Columbus Catholic also has one athlete moving onBy Paul LeckerSports ReporterROSHOLT — The Spencer track team will be well-represented at next week’s WIAA State Track & Field Championships after seven individuals qualified in 12 events, and two girls relays teams moved on with top-four finishes at the WIAA Division 3 sectional Thursday at Rosholt High School.Senior Noah Zastrow and his freshman sister Hannah Zastrow combined for eight berths at the state meet, which will be June 2-3 at the University of Wisconsin-La Crosse.Noah Zastrow won the pole vault with a vault of 14 feet 7 inches and will return to state in the event for the fourth-straight year. He placed third his freshman and sophomore seasons before taking second last year at state.Noah Zastrow also finished third in the 110-meter hurdles (15.67) and the 300 hurdles (41.81) and was fourth in the long jump (20 feet, 5½ inches) to qualify for state in all four of his events.Hannah Zastrow won the girls high jump (5-3) and the 100 hurdles (16.67) and was second in the pole vault (9-3) behind teammate Johanna Ellefson (11-0), who is the defending Division 3 state champion in the event.Ellefson also teamed with Delaney Eichman, Kaily Northup, and Hannah Zastrow to take second in the 400-meter relay, finishing in 51.57 seconds.The other Spencer girls state qualifier was the 800 girls relay team of Lauren Faber, Liz Endreas, Eichman, and Northup (1:50.86).For the Spencer boys, Max Johnson was second in the shot put (52-3¼), Logan Zschernitz was third in the shot put (49-6) and fourth in the discus (140-1), Jacob Miller took third in the pole vault (12-3), and Aaron Pankratz finished fourth in the 400 (51.96) to also advance to La Crosse.Marshfield Columbus Catholic has one state meet qualifier as freshman Jessica Jakopin placed third in the girls shot put with a toss of 34-8½.The Auburndale girls, winner of its first-ever Marawood Conference South Division championship earlier this month, will also be well-represented in La Crosse as three individuals and two relay teams earned top-three finishes at the sectional.Rachel Gronemeyer will return to the state meet in the 400 after taking second in 1:02.20. Her teammate Isabella Jewell just missed out in the event, taking fifth in 1:02.57, less than 1 second behind the fourth-place finisher.Jewell will still be going to state, however, as she teamed with Gronemeyer, Kali Karl, and Isabelle Hilber to take second in the 1,600 relay in 4:09.61.Also moving on to state for the Apaches were Hilber in the 200 (third, 27.16), Karl in the 800 (third, 2:23.93), and the 3,200 relay team of Taylor Stanton, Vanessa Mitchell, Macie Schmeiser, and Karl (third, 10:07.23).(Hub City Times Sports Reporter Paul Lecker is also the publisher of MarshfieldAreaSports.com.)2017 WIAA Division 3 Track & Field SectionalsMay 25, at Rosholt High SchoolGirlsTeam scores: 1. Edgar 82; 2. Wild Rose 78; 3. Oshkosh Lourdes 61; 4. Spencer 56; 5. Iola-Scandinavia 52; 6. Wausau Newman Cahtolic 44; 7. Auburndale 43; 8. Rosholt 42; 9. Stevens Point Pacelli 34; 10. Crivitz 30; 11. Marathon 29; 12. Gresham/Bowler 23; 13. Loyal 21; 14. Three Lakes 20; 15. Pittsville 18; 16. Tri-County 13; 17. Suring 11; 18. Wisconsin Rapids Assumption and Tigerton 8; 20. Marshfield Columbus Catholic 7; 21. Neenah St. Mary Catholic 6; 22. Lena/St. Thomas Academy 5; 23. Marion 3; 24. Oshkosh Valley Christian, Manawa and Gillett 2; 27. Coleman and Port Edwards 1.Top 4 in each event qualify for WIAA State MeetHigh jump: 1. Hannah Zastrow (SP) 5-3; 2. Reanne Kietlinski (GB) 5-2; 3. Katie Stegeman (SUR) 5-2; 4. Rylie Vaughn (WNC) 5-1; 6. Sabrina Vircks (SP) 5-1.Long jump: 1. Maya Dix (WR) 17-3.5; 2. Leighten Fischer (IS) 17-2.5; 3. Kortnie Volk (TL) 16-7; 4. Julianne Barkholz (WNC) 16-5.5.Shot put: 1. Katelyn Schmidt (MAR) 36-8; 2. Izzy Gemza (ROS) 35-2.5; 3. Jessica Jakopin (MCC) 34-8.5; 4. Raechel Russo (OL) 34-6.5.3,200 relay: 1. Oshkosh Lourdes (Emily Foley, Katie Van Scyoc, Carly Vandenhouten, Ellen Moore) 9:47.32; 2. Rosholt (Riley Walski, Jenna Trzebiatowski, Brittany Gagas, Jordan Zdroik) 9:50.53; 3. Auburndale (Taylor Stanton, Vanessa Mitchell, Macie Schmeiser, Kali Karl) 10:07.23; 4. Stevens Point Pacelli (Elizabeth Cisweski, Grace VanHandel, Grace Engebretson, Christonna Shafranski) 10:11.56; 8. Marshfield Columbus Catholic (Morgan Albrecht, Natalie Pospyhalla, Hannah Grubofski, Melanie Lang) 11:18.87.100 hurdles: 1. Zastrow (SP) 16.67; 2. Daria Hoesly (ED) 16.85; 3. Edrea Kubista (LOY) 16.87; 4. Katie Craig (TC) 16.88.100: 1. Ashley Caswell (WR) 12.71; 2. Barkholz (WNC) 12.88; 3. Fischer (IS) 12.96; 4. Allison Stewart (GB) 13:06; 6. Isabelle Hilber (AUB) 13.41; 8. Delaney Eichman (SP) 13.71.800 relay: 1. Wild Rose (Caswell, Dix, Olivia Jenkinson, Olivia Bennot) 1:47.44; 2. Oshkosh Lourdes (Delaney Gresser, Kelsey Schwochert, Alexis Rolph, Joely Hurkman) 1:48.06; 3. Spencer (Lauren Faber, Liz Endreas, Eichman, Kaily Northup) 1:50.86; 4. Edgar (Kamryn Butt, Lydia Myszka, Rachel Heiden, Bailey Imhoff) 1:51.08; 13. Auburndale (Anna Biehoffer, Natasha Neve, Skyler Wolff, Alexandra Wolf) 2:03.85.400: 1. Barkholz (WNC) 59.06; 2. Rachel Gronemeyer (AUB) 1:02.20; 3. Candice Milne (WR) 1:02.45; 4. Grace VanHandel (SPP) 1:02.50; 5. Isabella Jewell (AUB) 1:02.57.400 relay: 1. Edgar (Butt, Imhoff, Hoesly, Macey Wirkus) 51.55; 2. Spencer (Eichman, Johanna Ellefson, Northup, Zastrow) 51.57; 3. Wild Rose (Addy Lauritzen, Jenkinson, Bennot, Dix) 51.85; 4. Loyal (Edrea Kubista, Rachel Hederer, Gabrielle Hederer, Bailey Waldhauser) 52.12.300 hurdles: 1. Wirkus (ED) 45.11; 2. Fischer (IS) 46.46; 3. Craig (TC) 49.01; 4. Lonna Minniecheske (TIG) 49.05.200: 1. Barkholz (WNC) 25.93; 2. Caswell (WR) 26.13; 3. Hilber (AUB) 27.16; 4. Stewart (GB) 27.19.3,200: 1. Erika Kistinge (IS) 11:30.96; 2. Trzebiatowski (ROS) 11:31.88; 3. Marissa Ellenbecker (ED) 11:33.78; 4. Zdroik (ROS) 11:34.82; 14. Anna Kollross (AUB) 13:44.40; 15. Pospyhalla (MCC) 13:51.84.1,600 relay: 1. Oshkosh Lourdes (Emily Foley, Kelsey Schwochert, Van Scyoc, Rolph) 4:07.71; 2. Auburndale (Gronemeyer, Jewell, Karl, Hilber) 4:09.61; 3. Stevens Point Pacelli (Grace Engebretson, Jennelle Higgins, VanHandel, Shafranski) 4:10.18; 4. Iola-Scandinavia (Makenna Brown, Beacom, Kistinge, Fischer) 4;11.10; 9. Spencer (Lauren Faber, Endreas, Vircks, Northup) 4;29.21.Discus: 1. Schmidt (MAR) 106-2; 2. Emalee Johnsen (CRIV) 102-6; 3. Amanda Piotrowski (PIT) 102-0; 4. Morgan VanLanen (CRIV) 100-9; 13. Jakopin (MCC) 79-9; 16. Sam Jensen (AUB) 73-10.Pole vault: 1. Ellefson (SP) 11-0; 2. Zastrow (SP) 9-3; 3. Ana Klein (PIT) 9-0; 4. Daisy Campbell (TL) 9-0; 7. Julianna Kollross (AUB) 8-0.Triple jump: 1. Wirkus (ED) 36-2.5; 2. Butt (ED) 35-1.25; 3. Dix (WR) 34-5.25; 4. Kietlinski (GB) 33-6.25; 11. Jewell (AUB) 32-1.25.1,600: 1. Kistinge (IS) 5:19.54; 2. Ellenbecker (ED) 5:27.33; 3. Cisweski (SPP) 5:29.77; 4. Moore (OL) 5:31.78; 11. Mitchell (AUB) 6:07.15; 14. Leah Nieman (SP) 6:31.01.800: 1. Emily Foley (OL) 2:19.11; 2. Ellenbecker (ED) 2:20.07; 3. Karl (AUB) 2:23.93; 4. Candice Milne (WR) 2:24.51; 9. Stanton (AUB) 2:35.14.—BoysTeam scores: 1. Coleman 63; 2. Spencer 60; 3. Rosholt 55; 4. Wild Rose and Marathon 48; 6. Suring 38; 7. Stevens Point Pacelli 37; 8. Neenah St. Mary Catholic 35; 9. Loyal 33; 10. Edgar 32; 11. Wisconsin Rapids Assumption 31; 12. Pittsville and Oshkosh Valley Christian 30; 14. Shiocton 28; 15. Wausau Newman Catholic 21; 16. Northland Lutheran 18; 17. Three Lakes and Oshkosh Lourdes 14; 19. Oneida Nation and Tri-County 12; 21. Manawa 11; 22. Florence/Niagara 9; 23. Crivitz 7; 24. Marshfield Columbus Catholic 6; 25. Gilett 3; 26. Almond-Bancroft, Auburndale and Iola-Scandinavia 2.Top 4 in each event qualify for WIAA State MeetDiscus: 1. Bryce Seubert (MAR) 155-1; 2. Josh Pillath (COL) 144-11; 3. Ben Veverka (WRA) 142-4; 4. Logan Zschernitz (SP) 140-1.Pole vault: 1. Noah Zastrow (SP) 14-7; 2. Mitch Stegeman (SUR) 12-6; 3. Jacob Miller (SP) 12-3; 4. Zach Anklam (MAR) 12-0.Triple jump: 1. David Burgess (NL) 43-4.25; 2. Karson Butt (ED) 42-7.25; 3. David Lauritzen (WR) 41-10.75; 4. Gunnar Patz (COL) 41-8.110 high hurdles: 1. Pillath (COL) 14.78; 2. Clayton Shears (SHI) 15.25; 3. Zastrow (SP) 15.67; 4. Mike Fitzgerald (WR) 15.99.100: 1. Chris Snook (PIT) 11.16; 2. Patz (COL) 11.23; 3. Jordan Lacey (NSMC) 11.34; 4. William Vollmar (SUR) 11.44.1,600: 1. Wesley Schiek (OVC) 4:29.44; 2. T. Jackson Moore (OL) 4:29.87; 3. Conner Dolan (WRA) 4:30.24; 4. Adam Rzentkowski (ROS) 4:30.50.800 relay: 1. Loyal (Devin Witt, Skylar Ruggles, Parker Leffel, Dalton Kroening) 1:33.46; 2. Wild Rose (Paul Hernandez, David Lauritzen, Tommy Friday, Nolan Jenkinson) 1:33.47; 3. Stevens Point Pacelli (Jesse Vaughan, Cale Jakusz, Richard Zupan, Alexander Schmitz) 1:34.32; 4. Manawa (Zach Kreklow, Brett Zielke, Ethan Hass, Bo Koehn) 1:34.42; 6. Marshfield Columbus Catholic (Leo Pittsley, David Nielsen, Jose Martin, Nadim Torbey) 1:35.21; 7. Spencer (Rylie Schmidt, Isaiah Schilling, Mason Barth, Miller) 1:36.23.400: 1. Snook (PIT) 50.84; 2. Nate Weisenbeck (WRA) 51.06; 3. Andrew Blanker (SPP) 51.23; 4. Aaron Pankratz (SP) 51.96; 7. Carver Empey (AUB) 53.10.400 relay: 1. Edgar (Alec Hafferman, Tyler Sommer, Butt, Mason Stoudt0 44.93; 2. Wausau Newman Catholic (Raymond Meyer, Sawyer Berumen, Braxton Resch, Connor Miller) 45.13; 3. Loyal (Witt, Ruggles, Leffel, Kroening) 45.14; 4. Stevens Point Pacelli (Vaughan, Jakusz, Zupan, Schmitz) 45.68.300 hurdles: 1. Pillath (COL) 39.84; 2. Shears (SHI) 41.46; 3. Zastrow (SP) 41.81; 4. Mason Malm (LOY) 42.68.200: 1. Patz (COL) 22.71; 2. Snook (PIT) 22.96; 3. William Vollmar (SUR) 23.04; 4. Lacey (NSMC) 23.24; 8. Leo Pittsley (MCC) NT; failed to qualify for finals – Pankratz (SP) 24.35.1,600 relay: 1. Rosholt (Cade Bowker, Sawyer Fleming, Cole Bembenek, Cody Niewiadomski) 3:28.36; 2. Stevens Point Pacelli (Alexander Schmitz, Blanker, Hayden Jurgella, Daniel Mitch) 3:29.96; 3. Wild Rose (Friday, Paul Hernandez, Lauritzen, Hayden Schwartzman) 3:31.35; 4. Oshkosh Lourdes (Moore, Marshall Pecore, Colyar Newton, Axel Frank) 3:33.37; 10. Spencer (Schilling, Collin Neiman, Barth, Schmidt) 3:48.42.High jump: 1. John Christensen (SUR) 6-2; 2. Luke Ferro (SPP) 6-2; 3. Pillath (COL) 6-1; 4. Burgess (NL) 6-1; 9. Miller (SP) 5-6.Long jump: 1. Lacey (NSMC) 20-8.5; 2. Knutson (TC) 20-8; 3. Butt (ED) 20-6; 4. Zastrow (SP) 20-5.5; 13. Empey (AUB) 18-8.25.Shot put: 1. Seubert (MAR) 52-6.5; 2. Max Johnson (SP) 52-3.25; 3. Zschernitz (SP) 49-6; 4. Michael Lang (MAR) 49-0.3,200 relay: 1. Rosholt (Bembenek, Rzentkowski, Bowker, Fleming) 8:22.94; 2. Wild Rose (Friday, Jacob Lund, William Dorsett, Schwartman) 8:29.09; 3. Neenah St. Mary Catholic (Jospeh Porter, Brandon Wagner, Connor Trader, Ethan Unruh) 8:30.68; 4. Marathon (Evan Pilgrim, Cameron Schilling, Nathan Franke, Joe Kraimer) 8:31.03; 6. Marshfield Columbus Catholic (Peyton Nystrom, Jon Viegut, Joshua Guyer, Jeremiah Giles) 8:40.97; 10. Auburndale (Darren Kieffer, Matt Leick, Gage Stoflet, Paul Peplinski) 9:14.46.3,200: 1. Schiek (OVC) 9:50.78; 2. Rzentkowski (ROS) 10:00.05; 3. Dolan (WRA) 10:01.24; 4. Lorenz Jordan (ON) 10:09.11; 11. Guyer (MCC) 10:55.09; 16. Benny Frericks (MCC) 11:24.19.800: 1. Schiek (OVC) 2:01.88; 2. Bowker (ROS) 2:02.14; 3. Fleming (ROS) 2:02.77; 4. Caleb Jones (FN) 2:04.05; 8. Neiman (SP) 2:08.69; 9. Nystrom (MCC) 2:09.12.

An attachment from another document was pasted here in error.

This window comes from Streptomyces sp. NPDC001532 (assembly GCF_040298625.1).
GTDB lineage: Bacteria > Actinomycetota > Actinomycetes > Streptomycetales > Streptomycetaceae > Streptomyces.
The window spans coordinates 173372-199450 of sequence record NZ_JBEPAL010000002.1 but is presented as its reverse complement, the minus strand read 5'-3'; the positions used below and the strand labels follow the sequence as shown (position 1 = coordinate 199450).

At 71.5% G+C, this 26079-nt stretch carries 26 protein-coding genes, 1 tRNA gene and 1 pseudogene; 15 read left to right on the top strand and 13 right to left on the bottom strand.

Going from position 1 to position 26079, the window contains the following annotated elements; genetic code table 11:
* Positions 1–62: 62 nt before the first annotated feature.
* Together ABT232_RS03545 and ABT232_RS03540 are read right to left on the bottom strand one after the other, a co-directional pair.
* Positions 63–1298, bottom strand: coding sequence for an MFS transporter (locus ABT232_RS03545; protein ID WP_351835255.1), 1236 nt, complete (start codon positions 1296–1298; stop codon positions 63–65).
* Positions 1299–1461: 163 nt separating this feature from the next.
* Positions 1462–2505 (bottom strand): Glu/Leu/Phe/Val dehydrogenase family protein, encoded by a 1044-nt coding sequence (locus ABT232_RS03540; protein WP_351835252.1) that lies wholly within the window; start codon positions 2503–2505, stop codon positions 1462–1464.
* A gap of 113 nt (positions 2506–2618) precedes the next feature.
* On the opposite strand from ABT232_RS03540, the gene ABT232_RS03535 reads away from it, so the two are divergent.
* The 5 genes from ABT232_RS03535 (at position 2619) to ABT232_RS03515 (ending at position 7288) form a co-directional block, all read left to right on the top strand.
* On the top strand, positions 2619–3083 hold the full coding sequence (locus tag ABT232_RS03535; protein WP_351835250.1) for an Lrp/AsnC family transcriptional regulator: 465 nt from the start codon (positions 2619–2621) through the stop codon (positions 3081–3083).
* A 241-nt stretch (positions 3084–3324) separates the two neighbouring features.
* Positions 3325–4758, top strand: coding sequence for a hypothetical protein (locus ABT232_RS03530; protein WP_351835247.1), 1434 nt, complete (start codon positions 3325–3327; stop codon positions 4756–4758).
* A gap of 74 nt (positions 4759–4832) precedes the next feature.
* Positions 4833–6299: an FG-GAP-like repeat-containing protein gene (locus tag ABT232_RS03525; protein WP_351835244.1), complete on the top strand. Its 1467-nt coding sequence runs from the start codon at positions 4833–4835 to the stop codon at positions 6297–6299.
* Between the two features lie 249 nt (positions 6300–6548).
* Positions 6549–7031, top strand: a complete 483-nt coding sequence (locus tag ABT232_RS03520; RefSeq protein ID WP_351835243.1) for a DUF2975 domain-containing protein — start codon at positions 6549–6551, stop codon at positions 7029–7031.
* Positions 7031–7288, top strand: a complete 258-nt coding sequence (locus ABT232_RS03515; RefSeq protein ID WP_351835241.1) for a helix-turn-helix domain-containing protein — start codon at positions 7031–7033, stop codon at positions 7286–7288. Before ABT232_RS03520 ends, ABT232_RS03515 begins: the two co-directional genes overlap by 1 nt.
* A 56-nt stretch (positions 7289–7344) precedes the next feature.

Mary AlexanderThe World Economic Forum’s Global Competitiveness Index ranks South Africa as the 56th most competitive economy out of 144 countries, the highest standing on the African continent (the island of Mauritius comes in at 39) and ahead of its Brics developing economy partners India and Brazil.While the country’s competitive rating has slipped from the 50th position it held in 2011/12, it still punches way above its weight in certain areas, particularly the development of its financial market. For the strength of its business auditing and reporting standards, and the regulation of its securities exchanges, South Africa is ranked first in the world.The full rankings are below.GLOBAL COMPETITIVENESS INDEX – OVERALL INDICATORSPILLARSCORERANKGCI 2014–2015 4.456 Basic requirements (40.0%) 4.389 Institutions 4.536 Infrastructure 4.360 Macroeconomic environment 4.589 Health and primary education 4.0132 Efficiency enhancers (50.0%) 4.443 Higher education and training 4.086 Goods market efficiency 4.732 Labour market efficiency 3.8113 Financial market development 5.47 Technological readiness 3.966 Market size 4.925 Innovation and sophistication factors (10.0%) 4.137 Business sophistication 4.531 Innovation 3.643 GLOBAL COMPETITIVENESS INDEX – DETAILED INDICATORSPILLAR 1: INSTITUTIONSITEMSCORERANK1.01 Property rights 5.6 201.02 Intellectual property protection 5.3 221.03 Diversion of public funds 2.8 961.04 Public trust in politicians 2.6 901.05 Irregular payments and bribes 4.5 481.06 Judicial independence 5.4 241.07 Favouritism in decisions of government officials 2.6 1041.08 Wastefulness of government spending 2.8 891.09 Burden of government regulation 2.8 1201.10 Efficiency of legal framework in settling disputes 5.2 151.11 Efficiency of legal framework in challenging regs. 4.9 91.12 Transparency of government policymaking 4.5 351.13 Business costs of terrorism 6.0 301.14 Business costs of crime and violence 2.8 1331.15 Organized crime 4.3 991.16 Reliability of police services 3.6 1021.17 Ethical behaviour of firms 4.7 351.18 Strength of auditing and reporting standards 6.7 11.19 Efficacy of corporate boards 6.0 31.20 Protection of minority shareholders’ interests 6.1 21.21 Strength of investor protection, 0–10 (best)* 8.0 10 PILLAR 2: INFRASTRUCTUREITEMSCORERANK2.01 Quality of overall infrastructure 4.5 592.02 Quality of roads 4.9 372.03 Quality of railroad infrastructure 3.4 442.04 Quality of port infrastructure 4.9 462.05 Quality of air transport infrastructure 6.0 112.06 Available airline seat km/week, millions* 1,117.0 282.07 Quality of electricity supply 3.6 992.08 Mobile telephone subscriptions/100 pop.* 147.5 252.09 Fixed telephone lines/100 pop.* 9.2 90 PILLAR 3: MACROECONOMIC ENVIRONMENTITEMSCORERANK3.01 Government budget balance, % GDP* –4.3 973.02 Gross national savings, % GDP* 13.5 1193.03 Inflation, annual % change* 5.8 1023.04 General government debt, % GDP* 45.2 773.05 Country credit rating, 0–100 (best)* 59.1 51 PILLAR 4: HEALTH AND PRIMARY EDUCATIONITEMSCORERANK4.01 Malaria cases/100,000 pop.* 32.5 274.02 Business impact of malaria 5.1 304.03 Tuberculosis cases/100,000 pop.* 1,003.0 1434.04 Business impact of tuberculosis 3.7 1364.05 HIV prevalence, % adult pop.* 17.9 1404.06 Business impact of HIV/AIDS 3.4 1364.07 Infant mortality, deaths/1,000 live births* 33.3 1054.08 Life expectancy, years* 56.1 1294.09 Quality of primary education 2.4 1334.10 Primary education enrolment, net %* 85.0 118 PILLAR 5: HIGHER EDUCATION AND TRAININGITEMSCORERANK5.01 Secondary education enrolment, gross %* 101.9 245.02 Tertiary education enrolment, gross %* 19.2 935.03 Quality of the education system 2.2 1405.04 Quality of math and science education 1.9 1445.05 Quality of management schools 5.2 245.06 Internet access in schools 3.2 1175.07 Availability of research and training services 4.5 445.08 Extent of staff training 4.9 18 PILLAR 6: GOODS MARKET EFFICIENCYITEMSCORERANK6.01 Intensity of local competition 5.5 366.02 Extent of market dominance 4.0 486.03 Effectiveness of anti-monopoly policy 5.1 146.04 Effect of taxation on incentives to invest 4.3 266.05 Total tax rate, % profits* 30.1 416.06 No. procedures to start a business* 5 326.07 No. days to start a business* 19.0 906.08 Agricultural policy costs 3.9 656.09 Prevalence of trade barriers 4.8 236.10 Trade tariffs, % duty* 6.0 766.11 Prevalence of foreign ownership 5.1 426.12 Business impact of rules on FDI 4.0 1046.13 Burden of customs procedures 4.1 626.14 Imports as a percentage of GDP* 40.7 856.15 Degree of customer orientation 4.6 676.16 Buyer sophistication 4.0 31 PILLAR 7: LABOUR MARKET EFFICIENCYITEMSCORERANK7.01 Cooperation in labour-employer relations 2.5 1447.02 Flexibility of wage determination 2.7 1397.03 Hiring and firing practices 2.1 1437.04 Redundancy costs, weeks of salary* 9.3 337.05 Effect of taxation on incentives to work 4.5 157.06 Pay and productivity 2.7 1367.07 Reliance on professional management 5.5 217.08 Country capacity to retain talent 3.7 507.09 Country capacity to attract talent 3.9 397.10 Women in labour force, ratio to men* 0.77 84 PILLAR 8: FINANCIAL MARKET DEVELOPMENTITEMSCORERANK8.01 Availability of financial services 6.1 68.02 Affordability of financial services 5.3 218.03 Financing through local equity market 5.4 38.04 Ease of access to loans 3.5 328.05 Venture capital availability 3.2 378.06 Soundness of banks 6.5 68.07 Regulation of securities exchanges 6.4 18.08 Legal rights index, 0–10 (best)* 7 43 PILLAR 9: TECHNOLOGICAL READINESSITEMSCORERANK9.01 Availability of latest technologies 5.5 399.02 Firm-level technology absorption 5.4 299.03 FDI and technology transfer 4.8 509.04 Individuals using Internet, %* 48.9 699.05 Fixed broadband Internet subscriptions/100 pop.* 3.1 899.06 Int’l Internet bandwidth, kb/s per user* 3.7 1269.07 Mobile broadband subscriptions/100 pop.* 25.2 74 PILLAR 10: MARKET SIZEITEMSCORERANK10.01 Domestic market size index, 1–7 (best)* 4.8 2410.02 Foreign market size index, 1–7 (best)* 5.3 3410.03 GDP (PPP$ billions)* 596.5 2510.04 Exports as a percentage of GDP* 31.3 92 PILLAR 11: BUSINESS SOPHISTICATIONITEMSCORERANK11.01 Local supplier quantity 4.8 4711.02 Local supplier quality 4.9 3811.03 State of cluster development 4.2 4411.04 Nature of competitive advantage 3.7 6211.05 Value chain breadth 3.8 6811.06 Control of international distribution 4.4 3511.07 Production process sophistication 4.5 3811.08 Extent of marketing 5.2 2411.09 Willingness to delegate authority 4.5 27 PILLAR 12: INNOVATIONITEMSCORERANK12.01 Capacity for innovation 4.3 3512.02 Quality of scientific research institutions 4.7 3412.03 Company spending on R&D 3.4 4812.04 University-industry collaboration in R&D 4.5 3112.05 Gov’t procurement of advanced tech products 3.0 11212.06 Availability of scientists and engineers 3.5 10212.07 PCT patents, applications/million pop.* 6.5 45